FINDINGS AND RECOMMENDATIONS
Petitioner James J. Nichols is a state prisoner proceeding pro se with a petition for writ of habeas corpus brought pursuant to 28 U.S.C. §2254. Petitioner is currently serving a sentence of 7 years to life following his 1974 first degree murder conviction in the Alameda County Superior Court. Here, petitioner challenges the execution of his sentence, and specifically, the September 11, 2007 decision of the Board of Parole Hearings that he was not suitable for parole. Petitioner contests the Board's denial of parole on due process grounds. Based on a thorough review of the record and applicable law, it is recommended that the petition be denied. The Board's 2007 decision to deny parole was supported by some evidence in the record and accordingly did not violate petitioner's right to due process of law.
The facts of petitioner's commitment offense were summarized by the Board at his 2007 parole suitability hearing:
On September 5th 1974, prior to 1200 hours, James Nichols left his office in Fremont, California and drove to... the victim's home in Newark. Once Nichols arrived, he waited for the victim to come home for lunch. When she arrived home at approximately 12:15 hours, Nichols and the victim entered the house together. It was later determined that while in the house, Nichols struck the victim in the head several times with a fireplace poker, removed her pantyhose she was wearing, and used them to strangle her to death. Nichols was observed by witnesses leaving the residence at approximately 12:50 hours. It was concluded that Nichols owed the victim several thousand dollars that he had borrowed over a period of time. On September 3rd 1974, Nichols gave the victim a worthless check for $12,000. The victim contacted her daughter when she realized the check was bad. At the crime scene, it was discovered Mrs. Moughon's purse had been pilfered. The check was missing and Nihcols' sunglasses were laid next to the purse.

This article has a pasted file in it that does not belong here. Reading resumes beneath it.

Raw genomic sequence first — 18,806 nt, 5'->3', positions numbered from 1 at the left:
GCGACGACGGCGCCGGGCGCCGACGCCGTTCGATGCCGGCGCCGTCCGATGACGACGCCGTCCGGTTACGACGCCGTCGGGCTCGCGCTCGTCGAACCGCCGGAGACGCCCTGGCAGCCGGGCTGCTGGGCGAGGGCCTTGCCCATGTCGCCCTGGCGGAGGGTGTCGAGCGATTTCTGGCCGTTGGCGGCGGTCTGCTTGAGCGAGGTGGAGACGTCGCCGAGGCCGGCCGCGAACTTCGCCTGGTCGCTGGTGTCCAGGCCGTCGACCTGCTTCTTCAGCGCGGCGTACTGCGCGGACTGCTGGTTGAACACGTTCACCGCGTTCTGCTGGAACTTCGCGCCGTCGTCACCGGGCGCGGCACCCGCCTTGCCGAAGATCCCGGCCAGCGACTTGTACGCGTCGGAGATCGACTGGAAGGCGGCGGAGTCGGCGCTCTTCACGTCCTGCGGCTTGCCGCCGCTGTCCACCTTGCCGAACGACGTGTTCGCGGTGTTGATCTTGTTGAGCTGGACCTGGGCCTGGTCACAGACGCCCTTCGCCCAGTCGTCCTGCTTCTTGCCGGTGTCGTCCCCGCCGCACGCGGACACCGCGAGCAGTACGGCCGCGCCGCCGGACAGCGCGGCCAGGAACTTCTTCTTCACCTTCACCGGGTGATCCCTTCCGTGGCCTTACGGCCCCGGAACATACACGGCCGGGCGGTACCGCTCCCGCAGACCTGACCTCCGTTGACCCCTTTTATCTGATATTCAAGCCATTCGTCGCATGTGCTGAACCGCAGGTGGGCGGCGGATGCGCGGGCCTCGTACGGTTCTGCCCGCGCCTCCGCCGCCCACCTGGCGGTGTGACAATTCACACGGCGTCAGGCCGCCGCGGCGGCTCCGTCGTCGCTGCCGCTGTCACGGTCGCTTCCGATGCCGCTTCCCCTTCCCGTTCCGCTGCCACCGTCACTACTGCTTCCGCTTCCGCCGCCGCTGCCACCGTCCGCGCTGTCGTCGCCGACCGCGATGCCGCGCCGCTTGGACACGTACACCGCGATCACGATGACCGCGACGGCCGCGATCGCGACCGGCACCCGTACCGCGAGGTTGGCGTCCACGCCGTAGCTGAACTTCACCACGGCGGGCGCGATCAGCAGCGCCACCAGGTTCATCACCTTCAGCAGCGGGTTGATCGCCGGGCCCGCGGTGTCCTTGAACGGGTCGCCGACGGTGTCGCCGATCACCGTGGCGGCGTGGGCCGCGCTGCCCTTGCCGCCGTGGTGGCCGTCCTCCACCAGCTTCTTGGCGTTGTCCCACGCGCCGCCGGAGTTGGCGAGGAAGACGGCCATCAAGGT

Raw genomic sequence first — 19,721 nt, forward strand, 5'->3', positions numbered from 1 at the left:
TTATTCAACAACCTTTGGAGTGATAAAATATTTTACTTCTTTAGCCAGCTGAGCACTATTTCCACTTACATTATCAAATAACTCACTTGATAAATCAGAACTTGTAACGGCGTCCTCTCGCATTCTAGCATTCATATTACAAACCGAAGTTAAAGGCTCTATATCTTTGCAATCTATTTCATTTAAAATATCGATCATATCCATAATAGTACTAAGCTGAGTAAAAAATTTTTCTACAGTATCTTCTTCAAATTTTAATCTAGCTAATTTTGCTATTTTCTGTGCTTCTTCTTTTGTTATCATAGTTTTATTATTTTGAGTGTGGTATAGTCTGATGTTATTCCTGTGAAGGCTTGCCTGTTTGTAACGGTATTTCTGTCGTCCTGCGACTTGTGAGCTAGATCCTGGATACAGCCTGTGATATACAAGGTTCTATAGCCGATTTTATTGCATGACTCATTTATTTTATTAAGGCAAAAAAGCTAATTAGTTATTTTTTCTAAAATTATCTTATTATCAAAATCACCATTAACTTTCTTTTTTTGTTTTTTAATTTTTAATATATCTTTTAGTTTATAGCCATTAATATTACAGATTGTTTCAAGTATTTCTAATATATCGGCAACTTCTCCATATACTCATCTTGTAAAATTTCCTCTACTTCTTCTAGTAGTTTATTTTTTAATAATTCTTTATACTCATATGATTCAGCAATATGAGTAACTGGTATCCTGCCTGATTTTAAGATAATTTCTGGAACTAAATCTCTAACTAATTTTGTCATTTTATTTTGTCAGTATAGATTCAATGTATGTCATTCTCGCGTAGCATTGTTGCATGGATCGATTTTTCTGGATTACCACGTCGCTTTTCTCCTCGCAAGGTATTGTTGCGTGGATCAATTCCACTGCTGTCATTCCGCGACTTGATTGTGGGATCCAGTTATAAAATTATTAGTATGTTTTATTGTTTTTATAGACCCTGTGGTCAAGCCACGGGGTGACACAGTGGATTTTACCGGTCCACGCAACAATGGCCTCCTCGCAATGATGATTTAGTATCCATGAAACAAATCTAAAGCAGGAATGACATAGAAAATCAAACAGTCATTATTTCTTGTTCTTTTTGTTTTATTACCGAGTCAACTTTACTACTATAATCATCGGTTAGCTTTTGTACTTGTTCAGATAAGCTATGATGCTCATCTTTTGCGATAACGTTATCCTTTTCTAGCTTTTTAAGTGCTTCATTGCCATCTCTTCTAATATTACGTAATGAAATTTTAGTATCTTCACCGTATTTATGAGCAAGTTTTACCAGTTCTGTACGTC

Petitioner was convicted by jury of first degree murder and sentenced to a term of 7 years to life in state prison. His minimum eligible parole date passed in 1981. On September 11, 2007, a panel of the Board of Prison Terms ("Board") conducted a hearing to determine petitioner's suitability for parole and concluded that he was not suitable for parole because he would pose an unreasonable risk of danger to society or a threat to public safety if released.
Petitioner challenged the Board's decision in a petition for writ of habeas corpus to the Alameda County Superior Court. The petition was denied on March 25, 2008. Subsequent petitions to the California Court of Appeal, First District, and the California Supreme Court were likewise denied.
III. APPLICABLE LAW FOR FEDERAL HABEAS CORPUS
An application for writ of habeas corpus by a person in custody under judgment of a state court can be granted only for violations of the Constitution or laws of the United States. 28 U.S.C. §2254(a); see also Peltier v. Wright, 15 F.3d 860, 861 (9th Cir. 1993); Middleton v. Cupp, 768 F.2d 1083, 1085 (9th Cir. 1985) (citing Engle v. Isaac, 456 U.S. 107, 119 (1982)). This petition for writ of habeas corpus was filed after the effective date of, and thus is subject to, the Antiterrorism and Effective Death Penalty Act of 1996 ("AEDPA"). Lindh v. Murphy, 521 U.S. 320, 326 (1997); see also Weaver v. Thompson, 197 F.3d 359 (9th Cir. 1999). Under AEDPA, federal habeas corpus relief also is not available for any claim decided on the merits in state court proceedings unless the state court's adjudication of the claim:
(1) resulted in a decision that was contrary to, or involved an unreasonable application of, clearly established Federal law, as determined by the Supreme Court of the United States; or
(2) resulted in a decision that was based on an unreasonable determination of the facts in light of the evidence presented in the State court proceeding. 28 U.S.C. § 2254(d); see also Penry v. Johnson, 532 U.S. 782, 792-93 (2001); Williams v. Taylor, 529 U.S. 362, 402-03 (2000); Lockhart v. Terhune, 250 F.3d 1223, 1229 (9th Cir. 2001).
The Due Process Clause of the Fourteenth Amendment prohibits state action that deprives a person of life, liberty, or property without due process of law. A person alleging a due process violation must first demonstrate that he or she was deprived of a protected liberty or property interest, and then show that the procedures attendant upon the deprivation were not constitutionally sufficient. Kentucky Dep't. of ...